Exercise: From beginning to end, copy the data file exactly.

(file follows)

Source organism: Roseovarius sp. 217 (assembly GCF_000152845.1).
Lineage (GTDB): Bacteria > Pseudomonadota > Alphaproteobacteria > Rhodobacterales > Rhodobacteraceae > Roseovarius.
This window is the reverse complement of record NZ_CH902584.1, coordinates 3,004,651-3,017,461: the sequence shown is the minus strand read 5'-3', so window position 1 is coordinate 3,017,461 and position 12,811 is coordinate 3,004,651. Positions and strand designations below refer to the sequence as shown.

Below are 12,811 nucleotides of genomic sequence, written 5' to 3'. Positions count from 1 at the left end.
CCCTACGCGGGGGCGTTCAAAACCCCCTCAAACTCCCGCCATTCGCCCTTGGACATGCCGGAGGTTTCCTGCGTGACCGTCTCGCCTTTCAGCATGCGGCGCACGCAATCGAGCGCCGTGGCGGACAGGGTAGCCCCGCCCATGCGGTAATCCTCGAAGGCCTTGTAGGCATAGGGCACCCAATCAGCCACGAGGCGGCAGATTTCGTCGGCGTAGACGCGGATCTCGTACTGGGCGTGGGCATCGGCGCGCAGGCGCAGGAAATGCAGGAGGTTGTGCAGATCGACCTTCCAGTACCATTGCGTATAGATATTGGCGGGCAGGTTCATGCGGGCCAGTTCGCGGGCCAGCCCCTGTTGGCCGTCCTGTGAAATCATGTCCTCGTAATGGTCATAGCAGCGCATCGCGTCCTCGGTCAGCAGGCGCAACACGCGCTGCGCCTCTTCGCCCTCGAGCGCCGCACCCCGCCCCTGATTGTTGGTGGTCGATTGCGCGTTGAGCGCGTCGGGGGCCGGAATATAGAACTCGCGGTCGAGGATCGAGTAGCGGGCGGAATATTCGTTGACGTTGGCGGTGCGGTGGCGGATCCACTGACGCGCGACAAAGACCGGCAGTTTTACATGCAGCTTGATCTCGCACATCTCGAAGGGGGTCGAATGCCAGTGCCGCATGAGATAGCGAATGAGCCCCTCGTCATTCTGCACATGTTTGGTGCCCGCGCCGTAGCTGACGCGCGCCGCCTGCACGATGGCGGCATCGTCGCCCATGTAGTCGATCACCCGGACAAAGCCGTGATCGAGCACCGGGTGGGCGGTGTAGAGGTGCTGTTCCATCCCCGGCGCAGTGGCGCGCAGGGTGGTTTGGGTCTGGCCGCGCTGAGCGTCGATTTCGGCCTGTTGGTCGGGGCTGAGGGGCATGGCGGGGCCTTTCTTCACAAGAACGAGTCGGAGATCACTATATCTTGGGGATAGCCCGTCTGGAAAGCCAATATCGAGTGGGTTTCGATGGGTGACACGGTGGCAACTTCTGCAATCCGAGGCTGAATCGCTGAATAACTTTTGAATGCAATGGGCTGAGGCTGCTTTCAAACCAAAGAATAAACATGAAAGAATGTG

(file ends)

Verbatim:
Source organism: Roseovarius sp. 217 (assembly GCF_000152845.1).
Lineage (GTDB): Bacteria > Pseudomonadota > Alphaproteobacteria > Rhodobacterales > Rhodobacteraceae > Roseovarius.
This window is the reverse complement of record NZ_CH902584.1, coordinates 3,004,651-3,017,461: the sequence shown is the minus strand read 5'-3', so window position 1 is coordinate 3,017,461 and position 12,811 is coordinate 3,004,651. Positions and strand designations below refer to the sequence as shown.

Below are 12,811 nucleotides of genomic sequence, written 5' to 3'. Positions count from 1 at the left end.
CCCTACGCGGGGGCGTTCAAAACCCCCTCAAACTCCCGCCATTCGCCCTTGGACATGCCGGAGGTTTCCTGCGTGACCGTCTCGCCTTTCAGCATGCGGCGCACGCAATCGAGCGCCGTGGCGGACAGGGTAGCCCCGCCCATGCGGTAATCCTCGAAGGCCTTGTAGGCATAGGGCACCCAATCAGCCACGAGGCGGCAGATTTCGTCGGCGTAGACGCGGATCTCGTACTGGGCGTGGGCATCGGCGCGCAGGCGCAGGAAATGCAGGAGGTTGTGCAGATCGACCTTCCAGTACCATTGCGTATAGATATTGGCGGGCAGGTTCATGCGGGCCAGTTCGCGGGCCAGCCCCTGTTGGCCGTCCTGTGAAATCATGTCCTCGTAATGGTCATAGCAGCGCATCGCGTCCTCGGTCAGCAGGCGCAACACGCGCTGCGCCTCTTCGCCCTCGAGCGCCGCACCCCGCCCCTGATTGTTGGTGGTCGATTGCGCGTTGAGCGCGTCGGGGGCCGGAATATAGAACTCGCGGTCGAGGATCGAGTAGCGGGCGGAATATTCGTTGACGTTGGCGGTGCGGTGGCGGATCCACTGACGCGCGACAAAGACCGGCAGTTTTACATGCAGCTTGATCTCGCACATCTCGAAGGGGGTCGAATGCCAGTGCCGCATGAGATAGCGAATGAGCCCCTCGTCATTCTGCACATGTTTGGTGCCCGCGCCGTAGCTGACGCGCGCCGCCTGCACGATGGCGGCATCGTCGCCCATGTAGTCGATCACCCGGACAAAGCCGTGATCGAGCACCGGGTGGGCGGTGTAGAGGTGCTGTTCCATCCCCGGCGCAGTGGCGCGCAGGGTGGTTTGGGTCTGGCCGCGCTGAGCGTCGATTTCGGCCTGTTGGTCGGGGCTGAGGGGCATGGCGGGGCCTTTCTTCACAAGAACGAGTCGGAGATCACTATATCTTGGGGATAGCCCGTCTGGAAAGCCAATATCGAGTGGGTTTCGATGGGTGACACGGTGGCAACTTCTGCAATCCGAGGCTGAATCGCTGAATAACTTTTGAATGCAATGGGCTGAGGCTGCTTTCAAACCAAAGAATAAACATGAAAGAATGTG